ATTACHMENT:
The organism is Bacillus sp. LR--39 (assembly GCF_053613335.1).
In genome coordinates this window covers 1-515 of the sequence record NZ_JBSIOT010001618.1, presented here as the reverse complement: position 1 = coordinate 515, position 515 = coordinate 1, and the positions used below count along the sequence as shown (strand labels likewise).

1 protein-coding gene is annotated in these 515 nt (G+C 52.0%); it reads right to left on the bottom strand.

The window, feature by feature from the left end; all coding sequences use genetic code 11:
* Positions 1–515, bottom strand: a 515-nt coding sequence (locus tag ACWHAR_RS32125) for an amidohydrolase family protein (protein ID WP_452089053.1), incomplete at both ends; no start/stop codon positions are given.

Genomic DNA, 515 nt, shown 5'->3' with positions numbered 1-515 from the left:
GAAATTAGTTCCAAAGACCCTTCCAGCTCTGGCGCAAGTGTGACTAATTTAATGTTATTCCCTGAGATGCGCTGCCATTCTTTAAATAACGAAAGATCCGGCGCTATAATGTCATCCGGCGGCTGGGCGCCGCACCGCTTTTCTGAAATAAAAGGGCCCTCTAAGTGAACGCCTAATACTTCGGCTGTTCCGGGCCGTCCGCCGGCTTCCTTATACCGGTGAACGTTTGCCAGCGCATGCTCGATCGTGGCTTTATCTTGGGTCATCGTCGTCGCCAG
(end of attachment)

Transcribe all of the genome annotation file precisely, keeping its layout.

The organism is Bacillus sp. LR--39 (assembly GCF_053613335.1).
In genome coordinates this window covers 1-515 of the sequence record NZ_JBSIOT010001618.1, presented here as the reverse complement: position 1 = coordinate 515, position 515 = coordinate 1, and the positions used below count along the sequence as shown (strand labels likewise).

1 protein-coding gene is annotated in these 515 nt (G+C 52.0%); it reads right to left on the bottom strand.

The window, feature by feature from the left end; all coding sequences use genetic code 11:
* Positions 1–515, bottom strand: a 515-nt coding sequence (locus tag ACWHAR_RS32125) for an amidohydrolase family protein (protein ID WP_452089053.1), incomplete at both ends; no start/stop codon positions are given.

Genomic DNA, 515 nt, shown 5'->3' with positions numbered 1-515 from the left:
GAAATTAGTTCCAAAGACCCTTCCAGCTCTGGCGCAAGTGTGACTAATTTAATGTTATTCCCTGAGATGCGCTGCCATTCTTTAAATAACGAAAGATCCGGCGCTATAATGTCATCCGGCGGCTGGGCGCCGCACCGCTTTTCTGAAATAAAAGGGCCCTCTAAGTGAACGCCTAATACTTCGGCTGTTCCGGGCCGTCCGCCGGCTTCCTTATACCGGTGAACGTTTGCCAGCGCATGCTCGATCGTGGCTTTATCTTGGGTCATCGTCGTCGCCAG